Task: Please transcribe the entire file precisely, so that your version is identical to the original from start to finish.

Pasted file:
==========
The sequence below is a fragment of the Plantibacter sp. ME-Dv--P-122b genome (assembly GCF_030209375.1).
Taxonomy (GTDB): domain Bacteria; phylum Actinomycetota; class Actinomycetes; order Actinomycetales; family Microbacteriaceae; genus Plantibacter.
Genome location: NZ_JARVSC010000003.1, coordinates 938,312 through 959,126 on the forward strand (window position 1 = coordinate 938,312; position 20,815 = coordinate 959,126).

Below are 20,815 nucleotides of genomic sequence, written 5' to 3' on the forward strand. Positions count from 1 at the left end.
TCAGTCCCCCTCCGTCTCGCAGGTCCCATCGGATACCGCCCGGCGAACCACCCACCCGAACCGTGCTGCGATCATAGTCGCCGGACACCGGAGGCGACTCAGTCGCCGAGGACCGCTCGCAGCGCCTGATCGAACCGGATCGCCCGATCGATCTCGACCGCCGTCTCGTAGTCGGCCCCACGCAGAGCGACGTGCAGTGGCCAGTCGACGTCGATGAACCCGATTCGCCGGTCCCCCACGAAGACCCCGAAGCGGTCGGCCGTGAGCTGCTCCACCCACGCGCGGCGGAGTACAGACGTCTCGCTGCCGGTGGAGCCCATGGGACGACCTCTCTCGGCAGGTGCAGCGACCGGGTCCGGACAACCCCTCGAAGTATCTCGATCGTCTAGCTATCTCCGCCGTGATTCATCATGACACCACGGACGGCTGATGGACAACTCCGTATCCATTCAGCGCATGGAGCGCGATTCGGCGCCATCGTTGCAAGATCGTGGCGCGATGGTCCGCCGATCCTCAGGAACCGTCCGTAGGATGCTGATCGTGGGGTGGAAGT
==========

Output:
The sequence below is a fragment of the Plantibacter sp. ME-Dv--P-122b genome (assembly GCF_030209375.1).
Taxonomy (GTDB): domain Bacteria; phylum Actinomycetota; class Actinomycetes; order Actinomycetales; family Microbacteriaceae; genus Plantibacter.
Genome location: NZ_JARVSC010000003.1, coordinates 938,312 through 959,126 on the forward strand (window position 1 = coordinate 938,312; position 20,815 = coordinate 959,126).

Below are 20,815 nucleotides of genomic sequence, written 5' to 3' on the forward strand. Positions count from 1 at the left end.
TCAGTCCCCCTCCGTCTCGCAGGTCCCATCGGATACCGCCCGGCGAACCACCCACCCGAACCGTGCTGCGATCATAGTCGCCGGACACCGGAGGCGACTCAGTCGCCGAGGACCGCTCGCAGCGCCTGATCGAACCGGATCGCCCGATCGATCTCGACCGCCGTCTCGTAGTCGGCCCCACGCAGAGCGACGTGCAGTGGCCAGTCGACGTCGATGAACCCGATTCGCCGGTCCCCCACGAAGACCCCGAAGCGGTCGGCCGTGAGCTGCTCCACCCACGCGCGGCGGAGTACAGACGTCTCGCTGCCGGTGGAGCCCATGGGACGACCTCTCTCGGCAGGTGCAGCGACCGGGTCCGGACAACCCCTCGAAGTATCTCGATCGTCTAGCTATCTCCGCCGTGATTCATCATGACACCACGGACGGCTGATGGACAACTCCGTATCCATTCAGCGCATGGAGCGCGATTCGGCGCCATCGTTGCAAGATCGTGGCGCGATGGTCCGCCGATCCTCAGGAACCGTCCGTAGGATGCTGATCGTGGGGTGGAAGT